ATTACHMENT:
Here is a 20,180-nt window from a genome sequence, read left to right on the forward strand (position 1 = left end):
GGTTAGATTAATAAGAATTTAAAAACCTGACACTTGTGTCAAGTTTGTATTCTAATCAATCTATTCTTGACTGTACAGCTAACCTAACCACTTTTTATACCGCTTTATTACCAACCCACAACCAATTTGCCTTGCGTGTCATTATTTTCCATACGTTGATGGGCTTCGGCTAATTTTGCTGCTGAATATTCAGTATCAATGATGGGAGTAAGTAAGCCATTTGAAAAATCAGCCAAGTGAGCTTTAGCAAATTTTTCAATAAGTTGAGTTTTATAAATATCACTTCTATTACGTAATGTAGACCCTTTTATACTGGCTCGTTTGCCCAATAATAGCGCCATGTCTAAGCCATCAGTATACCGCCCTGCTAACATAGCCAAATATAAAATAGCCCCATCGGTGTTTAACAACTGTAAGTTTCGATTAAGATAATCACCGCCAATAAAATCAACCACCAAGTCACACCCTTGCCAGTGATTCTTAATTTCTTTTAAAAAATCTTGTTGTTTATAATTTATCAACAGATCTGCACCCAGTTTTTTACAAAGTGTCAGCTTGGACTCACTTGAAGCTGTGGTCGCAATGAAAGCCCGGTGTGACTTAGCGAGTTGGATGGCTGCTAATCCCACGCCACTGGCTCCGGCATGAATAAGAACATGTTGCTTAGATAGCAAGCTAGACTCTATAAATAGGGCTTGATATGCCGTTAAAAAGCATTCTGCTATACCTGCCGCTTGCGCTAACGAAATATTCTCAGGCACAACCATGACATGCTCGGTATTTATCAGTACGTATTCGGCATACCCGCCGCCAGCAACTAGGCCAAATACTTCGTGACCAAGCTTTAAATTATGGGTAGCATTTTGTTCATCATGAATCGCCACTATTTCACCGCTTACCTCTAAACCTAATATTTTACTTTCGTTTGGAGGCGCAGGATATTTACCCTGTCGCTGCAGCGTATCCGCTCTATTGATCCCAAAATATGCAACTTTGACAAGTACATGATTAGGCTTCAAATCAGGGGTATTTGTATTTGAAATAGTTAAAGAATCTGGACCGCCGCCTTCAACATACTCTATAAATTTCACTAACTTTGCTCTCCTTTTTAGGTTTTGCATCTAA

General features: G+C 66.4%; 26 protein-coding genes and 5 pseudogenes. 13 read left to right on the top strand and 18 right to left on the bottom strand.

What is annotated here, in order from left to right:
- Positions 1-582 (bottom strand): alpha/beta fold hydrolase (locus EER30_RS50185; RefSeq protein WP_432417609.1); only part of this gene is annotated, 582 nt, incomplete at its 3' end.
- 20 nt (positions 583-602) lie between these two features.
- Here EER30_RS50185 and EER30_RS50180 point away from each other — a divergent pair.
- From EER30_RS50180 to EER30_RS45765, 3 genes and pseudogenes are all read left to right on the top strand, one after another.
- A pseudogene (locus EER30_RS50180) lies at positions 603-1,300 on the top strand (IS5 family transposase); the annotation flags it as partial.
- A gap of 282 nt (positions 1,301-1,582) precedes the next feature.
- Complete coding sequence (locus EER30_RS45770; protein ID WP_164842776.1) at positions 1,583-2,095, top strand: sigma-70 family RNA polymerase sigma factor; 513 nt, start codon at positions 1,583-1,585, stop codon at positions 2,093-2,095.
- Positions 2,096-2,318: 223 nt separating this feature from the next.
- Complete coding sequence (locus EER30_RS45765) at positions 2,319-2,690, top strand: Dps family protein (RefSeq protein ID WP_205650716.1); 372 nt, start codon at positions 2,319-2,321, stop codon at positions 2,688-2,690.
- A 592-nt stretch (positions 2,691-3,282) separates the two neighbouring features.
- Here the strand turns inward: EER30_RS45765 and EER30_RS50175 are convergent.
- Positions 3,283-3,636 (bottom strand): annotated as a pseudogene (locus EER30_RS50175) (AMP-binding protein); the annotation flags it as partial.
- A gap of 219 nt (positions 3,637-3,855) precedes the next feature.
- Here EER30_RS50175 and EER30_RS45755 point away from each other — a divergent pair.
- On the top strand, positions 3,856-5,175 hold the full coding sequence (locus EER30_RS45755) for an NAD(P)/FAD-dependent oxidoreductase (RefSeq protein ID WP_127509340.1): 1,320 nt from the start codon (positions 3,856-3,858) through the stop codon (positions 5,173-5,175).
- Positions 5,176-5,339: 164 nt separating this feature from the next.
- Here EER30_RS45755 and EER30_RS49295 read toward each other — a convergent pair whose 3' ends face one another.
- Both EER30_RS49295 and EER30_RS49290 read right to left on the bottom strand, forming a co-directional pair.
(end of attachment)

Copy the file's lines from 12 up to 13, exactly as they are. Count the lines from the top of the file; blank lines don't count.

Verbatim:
- Positions 2,096-2,318: 223 nt separating this feature from the next.
- Complete coding sequence (locus EER30_RS45765) at positions 2,319-2,690, top strand: Dps family protein (RefSeq protein ID WP_205650716.1); 372 nt, start codon at positions 2,319-2,321, stop codon at positions 2,688-2,690.